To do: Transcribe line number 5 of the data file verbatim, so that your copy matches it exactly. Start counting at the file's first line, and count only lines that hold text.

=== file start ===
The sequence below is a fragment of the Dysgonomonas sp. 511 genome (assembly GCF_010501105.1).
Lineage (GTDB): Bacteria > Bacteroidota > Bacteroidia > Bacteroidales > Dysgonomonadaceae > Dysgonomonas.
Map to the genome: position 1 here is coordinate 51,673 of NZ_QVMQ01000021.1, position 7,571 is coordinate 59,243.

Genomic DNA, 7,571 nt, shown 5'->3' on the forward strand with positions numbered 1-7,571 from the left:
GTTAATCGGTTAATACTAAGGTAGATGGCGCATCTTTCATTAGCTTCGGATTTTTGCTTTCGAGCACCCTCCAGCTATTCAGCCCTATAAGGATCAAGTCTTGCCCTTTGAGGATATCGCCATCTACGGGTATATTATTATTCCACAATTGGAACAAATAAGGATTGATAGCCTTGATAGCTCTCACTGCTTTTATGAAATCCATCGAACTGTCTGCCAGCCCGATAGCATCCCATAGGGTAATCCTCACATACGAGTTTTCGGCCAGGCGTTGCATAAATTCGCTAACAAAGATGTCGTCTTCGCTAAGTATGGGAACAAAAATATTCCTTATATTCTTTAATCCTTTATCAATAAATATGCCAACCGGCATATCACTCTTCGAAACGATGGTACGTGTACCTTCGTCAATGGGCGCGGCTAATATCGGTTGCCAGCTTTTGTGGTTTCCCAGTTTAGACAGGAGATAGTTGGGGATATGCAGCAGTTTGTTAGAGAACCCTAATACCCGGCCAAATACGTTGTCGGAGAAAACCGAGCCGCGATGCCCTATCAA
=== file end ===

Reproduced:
GTTAATCGGTTAATACTAAGGTAGATGGCGCATCTTTCATTAGCTTCGGATTTTTGCTTTCGAGCACCCTCCAGCTATTCAGCCCTATAAGGATCAAGTCTTGCCCTTTGAGGATATCGCCATCTACGGGTATATTATTATTCCACAATTGGAACAAATAAGGATTGATAGCCTTGATAGCTCTCACTGCTTTTATGAAATCCATCGAACTGTCTGCCAGCCCGATAGCATCCCATAGGGTAATCCTCACATACGAGTTTTCGGCCAGGCGTTGCATAAATTCGCTAACAAAGATGTCGTCTTCGCTAAGTATGGGAACAAAAATATTCCTTATATTCTTTAATCCTTTATCAATAAATATGCCAACCGGCATATCACTCTTCGAAACGATGGTACGTGTACCTTCGTCAATGGGCGCGGCTAATATCGGTTGCCAGCTTTTGTGGTTTCCCAGTTTAGACAGGAGATAGTTGGGGATATGCAGCAGTTTGTTAGAGAACCCTAATACCCGGCCAAATACGTTGTCGGAGAAAACCGAGCCGCGATGCCCTATCAA